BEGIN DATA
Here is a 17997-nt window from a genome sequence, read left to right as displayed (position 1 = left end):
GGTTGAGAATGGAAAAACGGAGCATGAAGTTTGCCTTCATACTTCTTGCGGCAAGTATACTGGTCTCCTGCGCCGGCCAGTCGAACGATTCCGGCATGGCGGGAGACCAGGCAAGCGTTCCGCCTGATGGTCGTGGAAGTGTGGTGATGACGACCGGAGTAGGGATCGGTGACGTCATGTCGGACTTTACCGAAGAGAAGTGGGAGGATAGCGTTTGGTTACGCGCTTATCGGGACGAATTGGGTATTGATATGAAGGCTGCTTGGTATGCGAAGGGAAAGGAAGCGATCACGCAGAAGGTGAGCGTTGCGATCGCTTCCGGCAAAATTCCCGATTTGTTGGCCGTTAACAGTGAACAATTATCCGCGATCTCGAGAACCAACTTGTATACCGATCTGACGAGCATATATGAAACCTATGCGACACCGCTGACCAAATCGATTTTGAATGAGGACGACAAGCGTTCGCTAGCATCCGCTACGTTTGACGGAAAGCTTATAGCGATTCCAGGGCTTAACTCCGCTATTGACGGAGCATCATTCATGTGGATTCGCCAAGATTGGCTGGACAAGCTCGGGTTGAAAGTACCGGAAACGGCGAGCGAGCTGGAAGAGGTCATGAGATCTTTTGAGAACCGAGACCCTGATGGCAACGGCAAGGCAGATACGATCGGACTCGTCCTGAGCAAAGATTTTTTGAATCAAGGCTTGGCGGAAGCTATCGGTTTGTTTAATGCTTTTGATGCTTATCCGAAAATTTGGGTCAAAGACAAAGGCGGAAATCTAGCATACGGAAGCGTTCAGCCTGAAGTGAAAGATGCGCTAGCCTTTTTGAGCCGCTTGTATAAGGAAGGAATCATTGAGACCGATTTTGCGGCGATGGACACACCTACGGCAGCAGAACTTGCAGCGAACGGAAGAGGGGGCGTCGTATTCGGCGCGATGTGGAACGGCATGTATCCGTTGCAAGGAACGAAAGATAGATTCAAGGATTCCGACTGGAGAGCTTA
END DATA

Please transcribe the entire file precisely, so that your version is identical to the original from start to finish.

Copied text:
Here is a 17997-nt window from a genome sequence, read left to right as displayed (position 1 = left end):
GGTTGAGAATGGAAAAACGGAGCATGAAGTTTGCCTTCATACTTCTTGCGGCAAGTATACTGGTCTCCTGCGCCGGCCAGTCGAACGATTCCGGCATGGCGGGAGACCAGGCAAGCGTTCCGCCTGATGGTCGTGGAAGTGTGGTGATGACGACCGGAGTAGGGATCGGTGACGTCATGTCGGACTTTACCGAAGAGAAGTGGGAGGATAGCGTTTGGTTACGCGCTTATCGGGACGAATTGGGTATTGATATGAAGGCTGCTTGGTATGCGAAGGGAAAGGAAGCGATCACGCAGAAGGTGAGCGTTGCGATCGCTTCCGGCAAAATTCCCGATTTGTTGGCCGTTAACAGTGAACAATTATCCGCGATCTCGAGAACCAACTTGTATACCGATCTGACGAGCATATATGAAACCTATGCGACACCGCTGACCAAATCGATTTTGAATGAGGACGACAAGCGTTCGCTAGCATCCGCTACGTTTGACGGAAAGCTTATAGCGATTCCAGGGCTTAACTCCGCTATTGACGGAGCATCATTCATGTGGATTCGCCAAGATTGGCTGGACAAGCTCGGGTTGAAAGTACCGGAAACGGCGAGCGAGCTGGAAGAGGTCATGAGATCTTTTGAGAACCGAGACCCTGATGGCAACGGCAAGGCAGATACGATCGGACTCGTCCTGAGCAAAGATTTTTTGAATCAAGGCTTGGCGGAAGCTATCGGTTTGTTTAATGCTTTTGATGCTTATCCGAAAATTTGGGTCAAAGACAAAGGCGGAAATCTAGCATACGGAAGCGTTCAGCCTGAAGTGAAAGATGCGCTAGCCTTTTTGAGCCGCTTGTATAAGGAAGGAATCATTGAGACCGATTTTGCGGCGATGGACACACCTACGGCAGCAGAACTTGCAGCGAACGGAAGAGGGGGCGTCGTATTCGGCGCGATGTGGAACGGCATGTATCCGTTGCAAGGAACGAAAGATAGATTCAAGGATTCCGACTGGAGAGCTTA